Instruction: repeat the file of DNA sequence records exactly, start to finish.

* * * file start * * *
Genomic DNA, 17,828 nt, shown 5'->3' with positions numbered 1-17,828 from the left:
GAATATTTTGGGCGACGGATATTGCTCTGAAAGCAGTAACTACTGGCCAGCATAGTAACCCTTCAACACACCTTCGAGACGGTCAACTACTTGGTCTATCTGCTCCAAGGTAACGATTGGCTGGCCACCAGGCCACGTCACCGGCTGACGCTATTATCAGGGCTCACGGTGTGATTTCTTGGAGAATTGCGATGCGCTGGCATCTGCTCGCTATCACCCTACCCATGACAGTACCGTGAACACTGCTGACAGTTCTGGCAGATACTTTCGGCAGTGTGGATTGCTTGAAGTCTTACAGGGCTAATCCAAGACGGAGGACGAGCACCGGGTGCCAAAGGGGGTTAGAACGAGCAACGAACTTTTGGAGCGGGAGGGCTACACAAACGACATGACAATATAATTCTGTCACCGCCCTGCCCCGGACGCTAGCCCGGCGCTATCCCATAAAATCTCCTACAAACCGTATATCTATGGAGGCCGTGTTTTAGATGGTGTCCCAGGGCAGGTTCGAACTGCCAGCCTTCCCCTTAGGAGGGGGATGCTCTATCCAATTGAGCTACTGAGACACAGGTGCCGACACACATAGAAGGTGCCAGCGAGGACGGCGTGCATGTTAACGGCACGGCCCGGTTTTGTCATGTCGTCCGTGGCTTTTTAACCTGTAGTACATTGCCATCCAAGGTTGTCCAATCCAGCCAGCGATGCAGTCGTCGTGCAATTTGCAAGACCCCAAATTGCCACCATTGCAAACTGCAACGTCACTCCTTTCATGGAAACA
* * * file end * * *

Genomic DNA, 17,828 nt, shown 5'->3' with positions numbered 1-17,828 from the left:
GAATATTTTGGGCGACGGATATTGCTCTGAAAGCAGTAACTACTGGCCAGCATAGTAACCCTTCAACACACCTTCGAGACGGTCAACTACTTGGTCTATCTGCTCCAAGGTAACGATTGGCTGGCCACCAGGCCACGTCACCGGCTGACGCTATTATCAGGGCTCACGGTGTGATTTCTTGGAGAATTGCGATGCGCTGGCATCTGCTCGCTATCACCCTACCCATGACAGTACCGTGAACACTGCTGACAGTTCTGGCAGATACTTTCGGCAGTGTGGATTGCTTGAAGTCTTACAGGGCTAATCCAAGACGGAGGACGAGCACCGGGTGCCAAAGGGGGTTAGAACGAGCAACGAACTTTTGGAGCGGGAGGGCTACACAAACGACATGACAATATAATTCTGTCACCGCCCTGCCCCGGACGCTAGCCCGGCGCTATCCCATAAAATCTCCTACAAACCGTATATCTATGGAGGCCGTGTTTTAGATGGTGTCCCAGGGCAGGTTCGAACTGCCAGCCTTCCCCTTAGGAGGGGGATGCTCTATCCAATTGAGCTACTGAGACACAGGTGCCGACACACATAGAAGGTGCCAGCGAGGACGGCGTGCATGTTAACGGCACGGCCCGGTTTTGTCATGTCGTCCGTGGCTTTTTAACCTGTAGTACATTGCCATCCAAGGTTGTCCAATCCAGCCAGCGATGCAGTCGTCGTGCAATTTGCAAGACCCCAAATTGCCACCATTGCAAACTGCAACGTCACTCCTTTCATGGAAACA